When I was in elementary school, I set up plenty lemonade and cupcake stands in my neighborhood. Ever the frugal child, I would stow away my hard earned–or squeezed–pennies until I had enough to buy the next Harry Potter book or Barbie that I wanted.
Many of us have these childhood memories in common, but Austin’s Girls Giving Grants program is turning that image up a notch. Leave it to Austin to encourage kids to not only be entrepreneurial, but philanthropic, as well.
More Than Lemonade
Impact Austin founder Rebecca Powers fondly remembers a Christmas when she was surprised by a unique gift from her daughter, Claire. Inspired by the efforts of her mother, who started one of the nation’s largest women-powered philanthropic organizations, Claire donated $100 of her own money to her mother’s organization to give back to the Austin community. This selfless act made Powers realize that even young Austinites are interested in being more involved in their communities. It seems there is more to childhood than lemonade and Barbies.
In 2005, Girls Giving Grants (G3 for short) was born. The organization invited girls in grades 8-12 to learn what it means to be a philanthropist. To join G3, individuals are asked to contribute $100 of their own money collected through babysitting, tutoring, allowance-saving, etc. to a grant that will be awarded to a local nonprofit.
Although the process seems simple, the experience is extraordinary. These girls have the opportunity to take a deep look into their Austin community and understand what it means to be an active member of a growing city.
During the months of October and November, girls take part in training to expand their understanding of community need, monitor grant content quality and experience nonprofit management. With these assessment tools in hand, the girls hit the town, spending the rest of the year visiting the nonprofits whose grant applications they have perused. These experiences give the girls an up-close look at what their grant will be able to do, where their money will go.
Support From Youth, for Youth
— Elisabeth Earle (@ElisabethEarle) May 2, 2015
Nonprofits applying for a G3 grant must propose a project that is targeted toward youth in Travis, Hays, Williamson or Bastrop counties. The girls work in committees to review grants and narrow down applications to a handful of finalists. After the training and awareness they have gained, these girls are prepared to make a grownup decision.
Here’s a look into what last year’s grant meant to its recipient, Austin Diaper Bank:
This is the beauty of this incredible program. Who better to know what will positively affect the youth of a community than their fellow youth? By empowering young girls to understand the world around them and see what an impact their awareness and care can make, we are setting up the next generation for success. As adults, we can support causes and nonprofits in Austin, but if we don’t educate future generations about them, interest and awareness will dwindle. These girls are like an insurance policy for the future of our incredible city.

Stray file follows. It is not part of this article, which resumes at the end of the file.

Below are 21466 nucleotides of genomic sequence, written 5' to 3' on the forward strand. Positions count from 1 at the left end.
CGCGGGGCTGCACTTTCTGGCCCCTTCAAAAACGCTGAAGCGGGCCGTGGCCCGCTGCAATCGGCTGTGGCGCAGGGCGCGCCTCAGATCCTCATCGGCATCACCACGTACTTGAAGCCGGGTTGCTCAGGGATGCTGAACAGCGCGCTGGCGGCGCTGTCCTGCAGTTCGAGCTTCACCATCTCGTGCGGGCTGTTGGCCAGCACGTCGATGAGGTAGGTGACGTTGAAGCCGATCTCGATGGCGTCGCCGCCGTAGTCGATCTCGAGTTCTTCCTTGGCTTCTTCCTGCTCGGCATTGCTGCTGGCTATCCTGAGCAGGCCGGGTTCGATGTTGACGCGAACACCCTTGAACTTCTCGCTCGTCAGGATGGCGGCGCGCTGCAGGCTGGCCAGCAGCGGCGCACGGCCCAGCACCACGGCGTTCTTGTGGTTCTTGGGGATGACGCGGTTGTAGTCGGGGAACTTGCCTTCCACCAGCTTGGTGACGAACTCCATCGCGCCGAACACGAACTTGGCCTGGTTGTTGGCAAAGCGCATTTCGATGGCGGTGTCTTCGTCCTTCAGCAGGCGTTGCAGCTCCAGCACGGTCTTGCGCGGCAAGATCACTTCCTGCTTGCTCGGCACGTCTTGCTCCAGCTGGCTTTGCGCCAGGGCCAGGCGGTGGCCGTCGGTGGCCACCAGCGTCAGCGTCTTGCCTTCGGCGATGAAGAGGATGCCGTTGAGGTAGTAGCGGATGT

A Warm Welcome for New Austinites
This year, after narrowing down nearly 40 grant requests from organizations all over the city, the girls at G3 decided to award Posada Esperanza.
Posada Esperanza is a homeless shelter for immigrant women and children who are escaping domestic and cultural violence. The $7,000 dollar grant awarded by G3 will help fund an additional AmeriCorps staff member at the shelter. Having worked at the sister shelter of Posada Esperanza, I understand the importance of added staff.
During a day-long site visit at Posada Esperanza, the girls were able to interact with the amazing women who reside within the small cluster of houses that make up the shelter. These women are survivors who have defied odds to make it to the United States and who work daily to adjust to life in Austin far from their original homes. I can only begin to imagine the inspiration the G3 girls drew from these strong women. It’s clear they saw the importance of building a community that honors women of all ages and walks of life.
I can only hope some of the children who live at Posada Esperanza will remember meeting the G3 girls. Who knows; maybe some day one of the girls who lived at Posada Esperanza when the grant was awarded will join G3 and bring this community venture full circle.
Bright Future for Austin, Texas
The leaders of G3 often use the tagline “Changing the Face of Giving,” and this is exactly what they are doing. This organization wants the community to see that a “philanthropist” can be any age and any gender. I hope these young philanthropists can inspire us all to be more involved in our city, even if that just means increasing our awareness about what is going on around us.
Since 2006, G3 has awarded $56,300 to local nonprofits and increased membership to 75 girls a year. Knowing we live in a city with such incredible and motivated young people, I’m excited to see what the future will hold.
Get Involved With Girls Giving Grants
If you know a young girl who will be in grades 8-12 during the 2016-2017 academic year and would like to become involved in Girls Giving Grants, send an email or visit the G3 website. Nonprofits interested in applying for a G3 grant should visit the grant application page.
@theAustinot wants to know:
Is there a kid in your life who’s making a positive difference in the community?
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